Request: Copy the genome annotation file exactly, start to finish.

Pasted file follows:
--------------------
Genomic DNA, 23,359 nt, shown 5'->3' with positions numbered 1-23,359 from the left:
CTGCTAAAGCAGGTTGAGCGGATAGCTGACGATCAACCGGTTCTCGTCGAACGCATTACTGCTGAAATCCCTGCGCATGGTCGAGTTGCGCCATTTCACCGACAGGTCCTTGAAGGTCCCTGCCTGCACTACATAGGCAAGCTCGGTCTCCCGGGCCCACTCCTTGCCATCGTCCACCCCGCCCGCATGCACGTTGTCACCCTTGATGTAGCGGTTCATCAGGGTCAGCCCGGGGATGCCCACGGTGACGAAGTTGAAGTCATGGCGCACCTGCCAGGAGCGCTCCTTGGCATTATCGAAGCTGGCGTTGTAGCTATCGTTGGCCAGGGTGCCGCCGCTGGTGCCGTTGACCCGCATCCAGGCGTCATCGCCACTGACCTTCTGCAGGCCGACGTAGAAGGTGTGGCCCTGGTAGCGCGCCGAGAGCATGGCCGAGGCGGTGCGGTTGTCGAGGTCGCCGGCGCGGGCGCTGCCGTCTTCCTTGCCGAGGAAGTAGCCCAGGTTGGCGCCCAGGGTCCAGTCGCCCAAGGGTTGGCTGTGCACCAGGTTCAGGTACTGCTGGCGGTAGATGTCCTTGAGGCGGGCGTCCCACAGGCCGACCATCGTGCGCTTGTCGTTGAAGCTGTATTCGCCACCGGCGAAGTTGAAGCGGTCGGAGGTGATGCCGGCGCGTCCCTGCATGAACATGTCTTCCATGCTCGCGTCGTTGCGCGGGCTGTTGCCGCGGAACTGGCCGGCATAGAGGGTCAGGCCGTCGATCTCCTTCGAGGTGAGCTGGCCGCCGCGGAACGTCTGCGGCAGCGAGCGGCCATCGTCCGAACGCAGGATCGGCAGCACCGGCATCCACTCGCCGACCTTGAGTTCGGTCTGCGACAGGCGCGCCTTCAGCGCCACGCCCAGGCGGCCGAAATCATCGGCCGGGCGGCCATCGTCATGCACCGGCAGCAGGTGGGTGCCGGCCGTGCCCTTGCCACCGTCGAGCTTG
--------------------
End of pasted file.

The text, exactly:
Genomic DNA, 23,359 nt, shown 5'->3' with positions numbered 1-23,359 from the left:
CTGCTAAAGCAGGTTGAGCGGATAGCTGACGATCAACCGGTTCTCGTCGAACGCATTACTGCTGAAATCCCTGCGCATGGTCGAGTTGCGCCATTTCACCGACAGGTCCTTGAAGGTCCCTGCCTGCACTACATAGGCAAGCTCGGTCTCCCGGGCCCACTCCTTGCCATCGTCCACCCCGCCCGCATGCACGTTGTCACCCTTGATGTAGCGGTTCATCAGGGTCAGCCCGGGGATGCCCACGGTGACGAAGTTGAAGTCATGGCGCACCTGCCAGGAGCGCTCCTTGGCATTATCGAAGCTGGCGTTGTAGCTATCGTTGGCCAGGGTGCCGCCGCTGGTGCCGTTGACCCGCATCCAGGCGTCATCGCCACTGACCTTCTGCAGGCCGACGTAGAAGGTGTGGCCCTGGTAGCGCGCCGAGAGCATGGCCGAGGCGGTGCGGTTGTCGAGGTCGCCGGCGCGGGCGCTGCCGTCTTCCTTGCCGAGGAAGTAGCCCAGGTTGGCGCCCAGGGTCCAGTCGCCCAAGGGTTGGCTGTGCACCAGGTTCAGGTACTGCTGGCGGTAGATGTCCTTGAGGCGGGCGTCCCACAGGCCGACCATCGTGCGCTTGTCGTTGAAGCTGTATTCGCCACCGGCGAAGTTGAAGCGGTCGGAGGTGATGCCGGCGCGTCCCTGCATGAACATGTCTTCCATGCTCGCGTCGTTGCGCGGGCTGTTGCCGCGGAACTGGCCGGCATAGAGGGTCAGGCCGTCGATCTCCTTCGAGGTGAGCTGGCCGCCGCGGAACGTCTGCGGCAGCGAGCGGCCATCGTCCGAACGCAGGATCGGCAGCACCGGCATCCACTCGCCGACCTTGAGTTCGGTCTGCGACAGGCGCGCCTTCAGCGCCACGCCCAGGCGGCCGAAATCATCGGCCGGGCGGCCATCGTCATGCACCGGCAGCAGGTGGGTGCCGGCCGTGCCCTTGCCACCGTCGAGCTTG